Supporting life sciences

Doctoral students named first Monsanto graduate fellows

Common reed, Phragmites australis
Jordan K. Teisher

Common reed, Phragmites australis

Washington University has received a $930,000 grant from the Monsanto Co. to support graduate student research in life sciences. The grant, to be distributed over the next seven years, will establish a Monsanto graduate fellowship program.

Each year, two graduate students pursuing doctoral degrees in the university’s Division of Biological and Biomedical Sciences (DBBS) will be selected as fellows. Life sciences include plant sciences, microbiology, biochemistry, immunology, genetics and other specialties.

Jordan K. Teisher, a doctoral student in evolution, ecology and population biology, and Jeremy D. King, a doctoral student in plant biology, have been named the first Monsanto graduate fellows.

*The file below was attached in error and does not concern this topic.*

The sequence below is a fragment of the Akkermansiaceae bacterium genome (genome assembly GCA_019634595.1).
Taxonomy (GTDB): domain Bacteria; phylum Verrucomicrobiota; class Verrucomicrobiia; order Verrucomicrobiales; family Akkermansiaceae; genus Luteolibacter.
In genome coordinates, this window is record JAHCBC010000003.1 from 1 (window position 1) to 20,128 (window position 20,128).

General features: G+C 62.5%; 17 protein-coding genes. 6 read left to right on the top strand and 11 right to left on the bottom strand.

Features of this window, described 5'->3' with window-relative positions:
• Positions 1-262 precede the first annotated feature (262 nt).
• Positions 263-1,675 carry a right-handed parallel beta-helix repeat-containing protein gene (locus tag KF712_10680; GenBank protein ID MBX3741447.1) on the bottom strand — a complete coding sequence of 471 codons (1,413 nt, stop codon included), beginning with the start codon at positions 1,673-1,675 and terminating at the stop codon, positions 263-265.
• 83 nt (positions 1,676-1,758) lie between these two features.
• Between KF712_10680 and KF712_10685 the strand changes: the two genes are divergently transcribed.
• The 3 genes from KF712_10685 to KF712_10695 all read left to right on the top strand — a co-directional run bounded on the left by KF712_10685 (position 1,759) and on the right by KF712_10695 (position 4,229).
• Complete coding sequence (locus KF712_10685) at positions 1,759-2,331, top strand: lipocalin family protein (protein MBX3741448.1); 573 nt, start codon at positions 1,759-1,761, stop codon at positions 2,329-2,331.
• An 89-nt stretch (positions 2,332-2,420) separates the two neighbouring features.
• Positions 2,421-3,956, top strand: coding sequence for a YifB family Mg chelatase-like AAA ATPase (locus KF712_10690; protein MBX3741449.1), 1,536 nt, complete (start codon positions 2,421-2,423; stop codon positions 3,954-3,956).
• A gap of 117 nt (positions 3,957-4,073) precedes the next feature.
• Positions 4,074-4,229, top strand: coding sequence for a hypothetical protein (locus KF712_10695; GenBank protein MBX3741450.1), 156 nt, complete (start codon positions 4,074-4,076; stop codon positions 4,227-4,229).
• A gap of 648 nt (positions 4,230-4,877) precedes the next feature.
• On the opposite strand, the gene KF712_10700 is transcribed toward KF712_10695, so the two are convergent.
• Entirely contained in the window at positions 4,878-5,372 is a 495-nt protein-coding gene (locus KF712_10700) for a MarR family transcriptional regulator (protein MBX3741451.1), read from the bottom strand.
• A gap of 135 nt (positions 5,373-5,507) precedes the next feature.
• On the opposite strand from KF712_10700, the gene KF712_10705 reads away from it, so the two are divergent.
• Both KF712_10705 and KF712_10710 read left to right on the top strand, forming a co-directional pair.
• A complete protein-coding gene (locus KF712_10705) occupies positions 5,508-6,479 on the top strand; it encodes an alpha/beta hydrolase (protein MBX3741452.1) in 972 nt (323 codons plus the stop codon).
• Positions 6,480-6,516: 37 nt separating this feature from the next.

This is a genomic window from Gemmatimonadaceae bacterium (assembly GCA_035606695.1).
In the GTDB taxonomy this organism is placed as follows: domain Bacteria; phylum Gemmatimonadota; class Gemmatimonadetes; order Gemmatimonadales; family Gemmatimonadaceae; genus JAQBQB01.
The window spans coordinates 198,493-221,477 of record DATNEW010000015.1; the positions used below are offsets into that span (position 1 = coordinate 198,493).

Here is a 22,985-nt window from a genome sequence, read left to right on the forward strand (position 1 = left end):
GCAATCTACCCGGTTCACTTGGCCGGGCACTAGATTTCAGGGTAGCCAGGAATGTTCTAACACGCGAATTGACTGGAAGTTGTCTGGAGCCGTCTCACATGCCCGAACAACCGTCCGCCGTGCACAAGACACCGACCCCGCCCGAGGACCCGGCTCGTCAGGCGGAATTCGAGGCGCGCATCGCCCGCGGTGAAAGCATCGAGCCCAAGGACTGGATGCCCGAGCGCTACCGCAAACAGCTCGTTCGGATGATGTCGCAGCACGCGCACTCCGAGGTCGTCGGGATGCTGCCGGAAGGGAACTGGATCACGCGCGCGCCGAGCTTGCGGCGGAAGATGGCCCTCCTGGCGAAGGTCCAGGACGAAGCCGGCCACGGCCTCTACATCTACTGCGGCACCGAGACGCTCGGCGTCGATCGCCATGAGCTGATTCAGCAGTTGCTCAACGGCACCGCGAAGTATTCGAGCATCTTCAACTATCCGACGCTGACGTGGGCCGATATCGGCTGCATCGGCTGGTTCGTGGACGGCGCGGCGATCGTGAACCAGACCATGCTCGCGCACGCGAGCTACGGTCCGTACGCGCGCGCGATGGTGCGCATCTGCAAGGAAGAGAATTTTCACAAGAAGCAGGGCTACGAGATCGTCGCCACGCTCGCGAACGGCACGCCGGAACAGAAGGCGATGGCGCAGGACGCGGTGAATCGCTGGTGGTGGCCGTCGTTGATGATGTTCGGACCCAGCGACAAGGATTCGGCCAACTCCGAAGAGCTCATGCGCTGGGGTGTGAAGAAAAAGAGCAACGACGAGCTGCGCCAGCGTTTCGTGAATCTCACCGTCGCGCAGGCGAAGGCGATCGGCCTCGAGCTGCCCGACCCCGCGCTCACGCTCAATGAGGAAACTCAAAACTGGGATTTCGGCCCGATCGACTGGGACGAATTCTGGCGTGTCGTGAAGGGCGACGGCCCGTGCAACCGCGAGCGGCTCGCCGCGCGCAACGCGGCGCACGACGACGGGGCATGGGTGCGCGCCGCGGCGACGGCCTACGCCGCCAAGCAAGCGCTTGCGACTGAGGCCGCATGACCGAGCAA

“Through this fellowship program, Monsanto is giving Washington University graduate students a unique opportunity to be exposed to the breadth of research in life sciences,” says Stephen M. Beverley, PhD, the Marvin A. Brennecke Professor of Molecular Microbiology and chair of the executive council of the DBBS.

As fellows, the students will be taught how to run laboratory research programs. They also will have the opportunity to interact with Monsanto scientists to gain experience in a corporate research environment.

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